- NEWSWEEK: Is your prize a watershed for democracy in Iran?
SHIRIN EBADI: I hope it is. I always acted within the law; I never did anything that was illegal. I support peaceful protests. But when things go wrong I’m there to defend the victims, for free. In 1999, when the student dormitories were attacked, I defended one of the victim’s family in court and this is what led me to be jailed. So I hope that this prize will give supporters of human rights in Iran the courage and the energy to continue. As a matter of fact, the biggest benefit of this prize is to show that it still is possible to stay in Iran and work for the advancement of human rights there.
Do you think that the regime can reform itself or is it stuck in a deadlock between the reformers and the old guard?
I believe that it still is possible to bring reform to the regime, but it is now high time for action as well as pragmatic thinking. Even in Iran where there hasn’t been any significant reform, the number of people who support reform has increased. It gives me hope that it will eventually happen.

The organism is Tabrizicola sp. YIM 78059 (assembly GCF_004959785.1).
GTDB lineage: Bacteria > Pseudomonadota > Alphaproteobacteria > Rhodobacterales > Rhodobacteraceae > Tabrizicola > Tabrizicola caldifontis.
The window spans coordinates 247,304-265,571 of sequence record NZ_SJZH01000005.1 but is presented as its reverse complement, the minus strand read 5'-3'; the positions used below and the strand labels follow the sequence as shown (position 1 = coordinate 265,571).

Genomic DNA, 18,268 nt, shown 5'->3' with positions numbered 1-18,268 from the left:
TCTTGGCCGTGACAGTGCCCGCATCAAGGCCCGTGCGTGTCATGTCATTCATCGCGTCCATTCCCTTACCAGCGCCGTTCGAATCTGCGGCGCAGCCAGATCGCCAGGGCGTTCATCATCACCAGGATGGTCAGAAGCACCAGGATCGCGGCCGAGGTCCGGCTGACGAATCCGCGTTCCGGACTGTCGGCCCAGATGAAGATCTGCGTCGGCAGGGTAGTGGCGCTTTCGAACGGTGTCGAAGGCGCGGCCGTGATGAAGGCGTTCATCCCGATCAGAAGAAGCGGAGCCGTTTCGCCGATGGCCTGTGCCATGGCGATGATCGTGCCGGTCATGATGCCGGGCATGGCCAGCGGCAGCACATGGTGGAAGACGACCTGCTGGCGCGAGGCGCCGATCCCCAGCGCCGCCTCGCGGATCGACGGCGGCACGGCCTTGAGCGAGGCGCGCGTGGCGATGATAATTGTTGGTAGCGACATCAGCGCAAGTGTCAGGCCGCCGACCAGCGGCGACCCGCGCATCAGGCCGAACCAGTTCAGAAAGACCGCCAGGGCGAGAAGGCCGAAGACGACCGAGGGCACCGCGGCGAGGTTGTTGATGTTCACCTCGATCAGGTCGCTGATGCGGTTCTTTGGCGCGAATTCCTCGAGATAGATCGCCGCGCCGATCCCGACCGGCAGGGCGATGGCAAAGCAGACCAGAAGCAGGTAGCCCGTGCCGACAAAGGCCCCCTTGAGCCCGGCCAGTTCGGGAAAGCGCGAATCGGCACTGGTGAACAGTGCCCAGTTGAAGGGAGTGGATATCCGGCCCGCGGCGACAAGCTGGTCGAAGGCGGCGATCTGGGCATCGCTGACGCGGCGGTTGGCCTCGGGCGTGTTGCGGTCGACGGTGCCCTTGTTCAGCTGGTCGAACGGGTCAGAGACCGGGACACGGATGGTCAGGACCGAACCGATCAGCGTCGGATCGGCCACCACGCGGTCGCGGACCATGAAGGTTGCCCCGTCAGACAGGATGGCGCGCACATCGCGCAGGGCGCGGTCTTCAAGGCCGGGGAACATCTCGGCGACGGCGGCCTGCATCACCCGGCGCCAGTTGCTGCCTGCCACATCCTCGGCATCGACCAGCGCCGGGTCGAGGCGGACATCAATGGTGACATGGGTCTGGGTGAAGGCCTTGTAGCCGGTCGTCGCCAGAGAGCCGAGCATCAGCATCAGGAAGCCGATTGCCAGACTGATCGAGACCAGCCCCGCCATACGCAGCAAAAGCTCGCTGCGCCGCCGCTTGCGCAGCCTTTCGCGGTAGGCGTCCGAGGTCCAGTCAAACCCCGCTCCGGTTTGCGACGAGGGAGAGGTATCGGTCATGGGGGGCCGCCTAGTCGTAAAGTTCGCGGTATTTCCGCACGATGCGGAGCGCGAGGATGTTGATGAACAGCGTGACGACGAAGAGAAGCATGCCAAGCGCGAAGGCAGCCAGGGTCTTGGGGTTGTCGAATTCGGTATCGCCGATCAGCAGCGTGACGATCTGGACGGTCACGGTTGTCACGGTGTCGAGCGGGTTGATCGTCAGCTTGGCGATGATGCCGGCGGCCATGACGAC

Can human-rights exist in an Islamic republic?
There is no contradiction between an Islamic republic, Islam and human rights. If in many Islamic countries human rights are flouted, this is because of a wrong interpretation of Islam. All I’ve tried to do in the last 20 years was to prove that with another interpretation of Islam, it would be possible to introduce democracy to Muslim countries. We need an interpretation of Islam that leaves much more space for women to take action. We need an Islam that is compatible with democracy and one that’s respectful of individual rights…..
Very glad to hear it – best of luck to you for all of our sakes.